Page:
United Nations Declaration on the Rights of Indigenous Peoples
The United Nations General Assembly adopted the Declaration on the Rights of Indigenous Peoples on September 13, 2007, with 144 countries in its favour, 11 abstentions and four against it – Australia, Canada, New Zealand and USA. Many States have changed their positions to endorse the Declaration since, including the four that opposed it. It is a non-binding instrument.
The Declaration says that indigenous peoples are entitled – individually
and collectively – to the rights mandated by the Charter of the United Nations,
Declaration of Human Rights, as well as international human rights
laws. It says that they should be free from discrimination of any kind in the
exercise of these rights. The treaty notes the historical injustices indigenous
peoples worldwide have suffered such as dispossession of their territories and
resources. It invokes the International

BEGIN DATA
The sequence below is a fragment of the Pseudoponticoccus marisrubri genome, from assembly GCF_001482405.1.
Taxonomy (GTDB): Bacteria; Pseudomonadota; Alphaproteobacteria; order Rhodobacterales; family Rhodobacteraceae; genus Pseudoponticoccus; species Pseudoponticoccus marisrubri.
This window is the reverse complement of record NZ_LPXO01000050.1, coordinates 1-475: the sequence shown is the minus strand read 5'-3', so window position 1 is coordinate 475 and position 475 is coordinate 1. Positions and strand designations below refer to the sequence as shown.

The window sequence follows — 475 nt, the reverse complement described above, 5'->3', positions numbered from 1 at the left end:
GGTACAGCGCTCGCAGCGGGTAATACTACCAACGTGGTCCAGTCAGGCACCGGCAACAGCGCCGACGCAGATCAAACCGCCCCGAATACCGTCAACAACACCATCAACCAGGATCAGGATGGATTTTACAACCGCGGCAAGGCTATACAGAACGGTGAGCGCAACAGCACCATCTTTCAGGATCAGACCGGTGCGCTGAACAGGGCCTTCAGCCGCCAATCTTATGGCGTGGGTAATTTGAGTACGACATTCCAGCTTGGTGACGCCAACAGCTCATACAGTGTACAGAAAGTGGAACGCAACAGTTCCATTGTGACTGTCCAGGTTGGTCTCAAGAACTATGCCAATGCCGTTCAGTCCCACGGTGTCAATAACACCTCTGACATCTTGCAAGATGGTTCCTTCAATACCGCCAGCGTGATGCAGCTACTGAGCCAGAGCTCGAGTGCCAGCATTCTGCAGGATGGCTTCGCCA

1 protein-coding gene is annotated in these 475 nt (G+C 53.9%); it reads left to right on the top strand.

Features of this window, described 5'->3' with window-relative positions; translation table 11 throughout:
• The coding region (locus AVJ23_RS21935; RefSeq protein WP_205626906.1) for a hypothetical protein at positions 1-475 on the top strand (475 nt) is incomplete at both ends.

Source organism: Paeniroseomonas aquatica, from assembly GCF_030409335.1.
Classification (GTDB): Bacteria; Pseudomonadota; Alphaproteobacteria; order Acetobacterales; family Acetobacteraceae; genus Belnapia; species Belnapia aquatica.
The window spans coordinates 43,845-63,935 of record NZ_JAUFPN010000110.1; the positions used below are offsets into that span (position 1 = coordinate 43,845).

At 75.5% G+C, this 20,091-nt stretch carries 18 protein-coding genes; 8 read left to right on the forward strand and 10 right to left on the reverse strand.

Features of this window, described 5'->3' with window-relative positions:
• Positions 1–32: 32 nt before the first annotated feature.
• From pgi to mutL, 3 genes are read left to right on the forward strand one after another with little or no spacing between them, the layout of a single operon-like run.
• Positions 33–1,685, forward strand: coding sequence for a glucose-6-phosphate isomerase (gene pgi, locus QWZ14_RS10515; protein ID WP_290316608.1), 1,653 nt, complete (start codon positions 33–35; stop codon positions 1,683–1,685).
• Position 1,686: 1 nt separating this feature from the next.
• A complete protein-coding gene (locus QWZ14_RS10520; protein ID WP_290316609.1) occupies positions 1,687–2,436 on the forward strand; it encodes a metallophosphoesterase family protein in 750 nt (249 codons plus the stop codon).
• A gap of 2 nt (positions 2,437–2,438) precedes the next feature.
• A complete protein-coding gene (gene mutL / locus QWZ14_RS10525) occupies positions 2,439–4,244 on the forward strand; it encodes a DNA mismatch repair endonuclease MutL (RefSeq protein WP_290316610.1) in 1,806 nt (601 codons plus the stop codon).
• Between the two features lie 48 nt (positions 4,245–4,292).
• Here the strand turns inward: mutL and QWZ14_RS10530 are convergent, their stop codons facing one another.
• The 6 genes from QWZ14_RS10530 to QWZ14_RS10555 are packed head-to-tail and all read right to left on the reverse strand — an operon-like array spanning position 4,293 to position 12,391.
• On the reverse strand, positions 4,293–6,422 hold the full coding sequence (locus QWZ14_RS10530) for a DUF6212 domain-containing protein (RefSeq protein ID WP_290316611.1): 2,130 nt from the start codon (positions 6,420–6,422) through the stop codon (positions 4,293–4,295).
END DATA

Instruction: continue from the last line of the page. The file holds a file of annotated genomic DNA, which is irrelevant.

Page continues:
Covenant on Economic, Social and Cultural Rights and the International
Covenant on Civil and Political Rights, in stating that self-determination
is a fundamental right for all.
The 46 Articles of this 3,774-word Declaration describe the minimum
standards for the survival, dignity and well-being of all indigenous people of
the world, acknowledging that these collective rights are crucial for their
The following are excerpts from 14 of the 54 Articles, which remain
especially relevant to the present times:
Article 4: Indigenous peoples, in exercising their right to
self-determination, have the right to autonomy or self-government in matters
relating to their internal and local affairs, as well as ways and means for
financing their autonomous functions.
Article 5: Indigenous peoples have the right to maintain and